This year’s festival, held Saturday at Rowland Park, drew vendors from Central Jersey, New York City and even as far away as Ohio. Thousands of people attended and they included many local and immigrant Muslims as well as non-Muslims.
Crescent Foods, a company that sells halal meats, had an information booth at the festival. The company sells meat to select Walmart stores in several Mid-Atlantic states, as well as Central Jersey. East Brunswick Flemington, Freehold and Phillipsburg Walmarts carry the firm’s foods. The company’s products have no added antibiotics, no animal by-products, and no added hormones. The animals eat all vegetarian diets, are raised cage-free and are treated well, the company literature states.
Food has a way of bringing people together, even across bitterly drawn lines. “Want to appeal to all communities,” said Sami Shaban, one of the organizers of the event. “For instance, we want all Muslims to come together over delicious food. But we want more people to come. We want all of South Brunswick to come and taste our delicious food.”
Vendors at the fair were selling food from many countries, from Turkey and the Middle East to traditional American items such as burgers and fried chicken. Much of the food was grilled, including corn, and several vendors were selling meat and rice dishes. Shaban was particularly proud that the Halal Guys, a New York company with 42,000 Facebook followers, was selling food at the festival. Shaban expected 4,000 attendees by the end of Saturday.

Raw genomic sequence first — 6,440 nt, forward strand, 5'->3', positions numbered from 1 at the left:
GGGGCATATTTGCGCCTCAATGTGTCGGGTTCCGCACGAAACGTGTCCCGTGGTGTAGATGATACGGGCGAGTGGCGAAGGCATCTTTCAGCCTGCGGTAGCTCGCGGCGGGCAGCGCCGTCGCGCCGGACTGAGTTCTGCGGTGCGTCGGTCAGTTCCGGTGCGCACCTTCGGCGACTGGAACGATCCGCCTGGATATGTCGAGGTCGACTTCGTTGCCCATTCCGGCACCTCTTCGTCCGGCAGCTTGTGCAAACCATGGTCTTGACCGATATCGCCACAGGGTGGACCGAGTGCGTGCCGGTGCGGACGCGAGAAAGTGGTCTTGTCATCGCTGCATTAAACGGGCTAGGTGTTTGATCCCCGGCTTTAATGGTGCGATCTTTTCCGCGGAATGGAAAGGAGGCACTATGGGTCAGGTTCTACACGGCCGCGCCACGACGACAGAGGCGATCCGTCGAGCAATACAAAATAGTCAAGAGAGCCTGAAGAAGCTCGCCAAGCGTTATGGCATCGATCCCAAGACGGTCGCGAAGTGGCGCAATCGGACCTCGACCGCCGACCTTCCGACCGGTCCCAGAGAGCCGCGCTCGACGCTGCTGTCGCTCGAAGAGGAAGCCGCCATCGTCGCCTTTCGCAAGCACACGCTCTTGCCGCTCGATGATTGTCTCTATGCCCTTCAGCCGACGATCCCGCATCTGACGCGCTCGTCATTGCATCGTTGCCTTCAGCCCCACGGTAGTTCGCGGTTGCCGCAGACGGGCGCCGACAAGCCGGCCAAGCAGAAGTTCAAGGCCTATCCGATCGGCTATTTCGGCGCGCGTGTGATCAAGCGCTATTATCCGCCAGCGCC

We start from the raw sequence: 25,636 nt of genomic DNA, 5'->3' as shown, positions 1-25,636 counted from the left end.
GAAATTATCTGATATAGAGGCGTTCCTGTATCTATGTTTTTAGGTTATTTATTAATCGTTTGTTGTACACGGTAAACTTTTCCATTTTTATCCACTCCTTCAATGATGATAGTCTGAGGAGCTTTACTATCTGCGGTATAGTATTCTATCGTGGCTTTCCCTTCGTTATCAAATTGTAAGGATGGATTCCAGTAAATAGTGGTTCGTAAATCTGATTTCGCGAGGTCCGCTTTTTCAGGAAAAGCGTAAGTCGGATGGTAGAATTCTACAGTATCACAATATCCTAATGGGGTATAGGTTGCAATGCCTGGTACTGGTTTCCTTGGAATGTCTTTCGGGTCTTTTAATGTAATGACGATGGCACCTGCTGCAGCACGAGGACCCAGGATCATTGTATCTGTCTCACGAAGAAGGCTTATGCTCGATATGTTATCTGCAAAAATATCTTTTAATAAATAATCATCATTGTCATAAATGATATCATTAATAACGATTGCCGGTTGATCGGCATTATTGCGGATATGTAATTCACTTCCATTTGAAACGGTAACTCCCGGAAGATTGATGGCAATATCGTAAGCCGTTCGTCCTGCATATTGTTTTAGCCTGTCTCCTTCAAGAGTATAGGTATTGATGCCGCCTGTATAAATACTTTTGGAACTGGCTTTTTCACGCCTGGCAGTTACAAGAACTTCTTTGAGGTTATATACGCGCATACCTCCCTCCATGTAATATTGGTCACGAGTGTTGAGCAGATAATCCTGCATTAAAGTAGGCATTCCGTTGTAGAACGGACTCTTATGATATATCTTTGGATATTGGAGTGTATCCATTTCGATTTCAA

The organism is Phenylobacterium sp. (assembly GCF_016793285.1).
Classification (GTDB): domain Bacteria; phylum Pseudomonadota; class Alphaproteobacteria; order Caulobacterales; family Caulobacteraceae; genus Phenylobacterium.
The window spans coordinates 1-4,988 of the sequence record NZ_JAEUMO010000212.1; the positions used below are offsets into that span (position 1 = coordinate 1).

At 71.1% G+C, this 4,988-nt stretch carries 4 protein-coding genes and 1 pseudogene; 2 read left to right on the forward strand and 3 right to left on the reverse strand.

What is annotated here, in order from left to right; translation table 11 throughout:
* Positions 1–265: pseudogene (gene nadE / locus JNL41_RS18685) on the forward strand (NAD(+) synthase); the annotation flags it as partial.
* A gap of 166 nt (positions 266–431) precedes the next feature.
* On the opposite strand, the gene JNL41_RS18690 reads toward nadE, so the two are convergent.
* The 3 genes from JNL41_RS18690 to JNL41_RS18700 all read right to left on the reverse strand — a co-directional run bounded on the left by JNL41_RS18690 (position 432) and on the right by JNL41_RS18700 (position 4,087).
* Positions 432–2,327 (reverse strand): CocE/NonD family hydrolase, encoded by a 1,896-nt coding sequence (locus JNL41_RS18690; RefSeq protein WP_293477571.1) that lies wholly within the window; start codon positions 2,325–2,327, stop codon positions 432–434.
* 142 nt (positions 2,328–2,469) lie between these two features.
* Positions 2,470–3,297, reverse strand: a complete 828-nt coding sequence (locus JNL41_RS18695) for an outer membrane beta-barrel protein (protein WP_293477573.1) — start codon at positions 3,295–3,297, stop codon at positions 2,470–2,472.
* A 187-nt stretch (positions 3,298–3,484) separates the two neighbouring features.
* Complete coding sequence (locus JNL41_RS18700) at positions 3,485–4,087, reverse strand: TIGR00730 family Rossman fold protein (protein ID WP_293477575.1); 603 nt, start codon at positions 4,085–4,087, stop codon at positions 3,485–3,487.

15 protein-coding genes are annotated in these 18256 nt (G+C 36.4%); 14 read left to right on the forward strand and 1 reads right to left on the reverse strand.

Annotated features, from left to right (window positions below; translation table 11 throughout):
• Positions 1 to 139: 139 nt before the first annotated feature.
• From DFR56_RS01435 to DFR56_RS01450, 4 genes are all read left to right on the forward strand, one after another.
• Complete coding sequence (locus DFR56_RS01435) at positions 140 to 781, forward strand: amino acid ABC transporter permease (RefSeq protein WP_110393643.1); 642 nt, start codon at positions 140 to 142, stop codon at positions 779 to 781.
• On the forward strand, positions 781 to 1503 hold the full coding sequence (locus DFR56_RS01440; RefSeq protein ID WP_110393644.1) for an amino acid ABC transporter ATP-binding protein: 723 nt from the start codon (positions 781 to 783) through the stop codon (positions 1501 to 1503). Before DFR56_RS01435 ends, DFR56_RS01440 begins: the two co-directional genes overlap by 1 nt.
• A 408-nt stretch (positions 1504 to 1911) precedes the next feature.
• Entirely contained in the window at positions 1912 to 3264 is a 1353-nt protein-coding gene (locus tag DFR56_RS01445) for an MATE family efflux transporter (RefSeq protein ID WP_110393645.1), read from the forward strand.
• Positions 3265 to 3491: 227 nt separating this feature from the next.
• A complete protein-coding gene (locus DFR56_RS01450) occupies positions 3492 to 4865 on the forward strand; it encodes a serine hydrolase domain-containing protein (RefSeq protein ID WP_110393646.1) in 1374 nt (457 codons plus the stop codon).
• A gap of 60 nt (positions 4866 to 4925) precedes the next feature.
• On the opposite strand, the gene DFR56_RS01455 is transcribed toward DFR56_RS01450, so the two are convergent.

From New Brunswick, 25 Burgers were there, serving an all-Halal menu. In fact, that vendor was handing out menus with 35 burgers on it.
“It’s great food,” Salman Tarar said. “It’s Halal, it’s good. We will definitely come again next year.”
The strong Muslim tradition of charity also was present at the festival. Shaban’s mother, Najwa Alsadi, who owns a school bus company in Totowa, and her grandson were selling snacks and toys for the second year to raise money for Syrian refugees. Last year, they sold $2,000 worth of toys and snacks, and Alsadi matched that dollar for dollar. Then they found another company that would match their $4,000, enabling them to donate $8,000 for Syrian relief to Islamic Relief, which works with UNICEF to get aid to Syrian refugee and Palestinians in Gaza. They hoped to do at least as well this year.
Two international relief organizations also had booths at the festival: Islamic Relief and Helping Hand. Both have operations around the world, engaged in micro-financing, disaster relief, orphan sponsorship, health care and education.